August 14, 2008
Rosemary Gordon: Helping People and Animals in Peru
She was a child when she left her birthplace, but a part of Rosemary Gordon remembered that Peru was her true home. After 40 years in South Africa, she returned to Colán, a small fishing village near the border with Ecuador, with the intention of spending her time painting. Her focus, however, quickly changed, and for the past decade she has spent her time improving the lives of the animals and humans who inhabit this remote landscape.
Colán, in the Piura region of Peru, is not an easy place to live. It is dry and dusty, far from any urban centers. Resources for the human population are scarce, and for the animal population, almost nonexistent. Rosemary lives with few of the amenities to which most of us are accustomed. Yet she has become remarkably skilled at pulling together what resources do exist, combining them with her limitless energy and dedication, and making true changes for the better in her region.
HSI helps with horses
About seven years ago, Rosemary enlisted the help of HSI in assessing the welfare of working equines in northern Peru. Although working equines form the basis of the economy for many communities, they face an array of welfare problems on a daily basis. They often must carry heavy burdens perched on makeshift saddles and harnesses through poorly maintained roads and trails. They may suffer from poor nutrition and dehydration, and typically do not have access to veterinary or farrier care. As a result, their lifespan is often significantly less than that of a healthy, well-cared-for horse. Rosemary has organized equine health clinics every year since that first clinic seven years ago, when more than 700 horses were treated by visiting veterinarians. Since that time, she has reached thousands of horses, donkeys and mules. For the Peruvian people who depend on equines for their very survival, Rosemary is not only an animal protectionist but a true humanitarian as well.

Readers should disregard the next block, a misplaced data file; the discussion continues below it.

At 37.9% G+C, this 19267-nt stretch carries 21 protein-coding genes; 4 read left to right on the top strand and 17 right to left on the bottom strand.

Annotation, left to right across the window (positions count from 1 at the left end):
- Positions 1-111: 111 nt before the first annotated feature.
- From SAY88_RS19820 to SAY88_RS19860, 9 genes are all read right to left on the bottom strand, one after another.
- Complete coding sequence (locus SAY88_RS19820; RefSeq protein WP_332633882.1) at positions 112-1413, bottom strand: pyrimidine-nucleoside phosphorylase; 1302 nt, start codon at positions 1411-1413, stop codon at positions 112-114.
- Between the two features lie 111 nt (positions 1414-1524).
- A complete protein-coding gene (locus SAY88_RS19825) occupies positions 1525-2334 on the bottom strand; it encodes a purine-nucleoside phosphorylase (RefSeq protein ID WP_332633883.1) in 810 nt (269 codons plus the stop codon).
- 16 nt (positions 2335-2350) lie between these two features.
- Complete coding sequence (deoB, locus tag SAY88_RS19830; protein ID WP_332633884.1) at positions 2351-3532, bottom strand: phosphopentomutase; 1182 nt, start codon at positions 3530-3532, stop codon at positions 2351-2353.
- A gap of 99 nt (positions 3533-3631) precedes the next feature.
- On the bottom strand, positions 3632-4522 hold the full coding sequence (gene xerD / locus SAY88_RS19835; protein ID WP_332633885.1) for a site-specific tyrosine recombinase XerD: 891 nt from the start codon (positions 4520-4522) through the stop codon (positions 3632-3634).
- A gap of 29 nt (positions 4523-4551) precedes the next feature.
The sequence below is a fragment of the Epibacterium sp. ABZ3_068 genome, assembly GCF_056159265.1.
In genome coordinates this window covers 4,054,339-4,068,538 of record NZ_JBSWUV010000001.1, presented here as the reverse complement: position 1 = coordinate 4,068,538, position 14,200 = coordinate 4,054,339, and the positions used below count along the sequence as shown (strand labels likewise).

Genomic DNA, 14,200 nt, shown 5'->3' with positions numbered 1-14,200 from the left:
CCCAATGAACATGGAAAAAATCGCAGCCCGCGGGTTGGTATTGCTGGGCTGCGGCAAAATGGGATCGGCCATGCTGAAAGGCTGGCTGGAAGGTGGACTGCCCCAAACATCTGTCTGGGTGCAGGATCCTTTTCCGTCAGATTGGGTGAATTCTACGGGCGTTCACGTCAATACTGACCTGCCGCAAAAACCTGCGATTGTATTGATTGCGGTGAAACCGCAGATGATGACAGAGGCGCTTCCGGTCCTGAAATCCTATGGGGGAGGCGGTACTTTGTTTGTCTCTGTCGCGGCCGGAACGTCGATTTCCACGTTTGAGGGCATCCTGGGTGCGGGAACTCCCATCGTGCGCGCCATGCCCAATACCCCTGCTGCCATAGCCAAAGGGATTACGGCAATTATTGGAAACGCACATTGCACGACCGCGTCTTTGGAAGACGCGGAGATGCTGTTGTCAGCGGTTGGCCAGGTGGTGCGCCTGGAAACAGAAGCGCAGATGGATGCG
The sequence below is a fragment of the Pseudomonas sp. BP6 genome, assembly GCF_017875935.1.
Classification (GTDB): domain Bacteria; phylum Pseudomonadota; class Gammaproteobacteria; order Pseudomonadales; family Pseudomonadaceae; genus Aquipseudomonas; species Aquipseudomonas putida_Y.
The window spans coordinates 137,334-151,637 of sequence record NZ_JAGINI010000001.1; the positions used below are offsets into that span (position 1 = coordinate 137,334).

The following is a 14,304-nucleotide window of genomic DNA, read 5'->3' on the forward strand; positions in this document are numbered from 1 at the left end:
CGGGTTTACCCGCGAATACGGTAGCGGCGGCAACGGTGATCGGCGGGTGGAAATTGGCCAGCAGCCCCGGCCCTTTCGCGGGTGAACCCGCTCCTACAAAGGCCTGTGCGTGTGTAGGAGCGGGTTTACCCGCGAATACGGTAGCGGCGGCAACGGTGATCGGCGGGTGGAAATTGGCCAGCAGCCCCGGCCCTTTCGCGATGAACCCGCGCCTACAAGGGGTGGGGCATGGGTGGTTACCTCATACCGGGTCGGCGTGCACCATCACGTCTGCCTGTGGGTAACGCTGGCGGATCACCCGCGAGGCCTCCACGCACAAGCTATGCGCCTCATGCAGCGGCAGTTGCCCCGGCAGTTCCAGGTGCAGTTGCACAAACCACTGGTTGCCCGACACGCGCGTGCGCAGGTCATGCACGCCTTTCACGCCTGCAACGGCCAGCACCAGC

Spay/neuter for street animals
The equine clinic occurs once per year, but Rosemary is busy year-round with other animal welfare programs. The street animals in Colan, like the horses, suffer from a variety of veterinary problem and do not have access to medical care. Rosemary has facilitated training for the local vets in Piura and worked with foreign vets to spay and neuter cats and dogs and raise the standard of veterinary care. Her organization, Asosiacion Humanitaria de San Francisco de Assisi (Humane Association of Saint Francis of Assisi), currently provides spay/neuter services for about 40 animals per month.
Promoting awareness and training
The thread that ties all of this work together is education. From the primary schools to the university level, Rosemary brings the concept of humane education and veterinary care to the classroom. She has facilitated the training of several humane educators in Piura who conduct classroom workshops year-round. These educators also travel along with the annual equine clinic, providing workshops concurrent with the clinic. She has arranged for foreign vets to lecture at the local university, and for university students to participate in animal health clinics as part of the Blessing of the Animals.
A decade of dedication
Rosemary has said that, as the daughter of two nationalities, she's not always sure whether she is Peruvian or South African. But she is absolutely certain of her passion for animals and her desire to help them live better lives. She has done that effectively for almost 10 years in an extreme and challenging environment. HSI would like to recognize this extraordinary accomplishment, and extend our utmost gratitude for Rosemary's dedication and resourcefulness in the field of animal welfare.
HSI is pleased to extend the 2008 Award for Extraordinary Commitment and Achievement to Rosemary Gordon.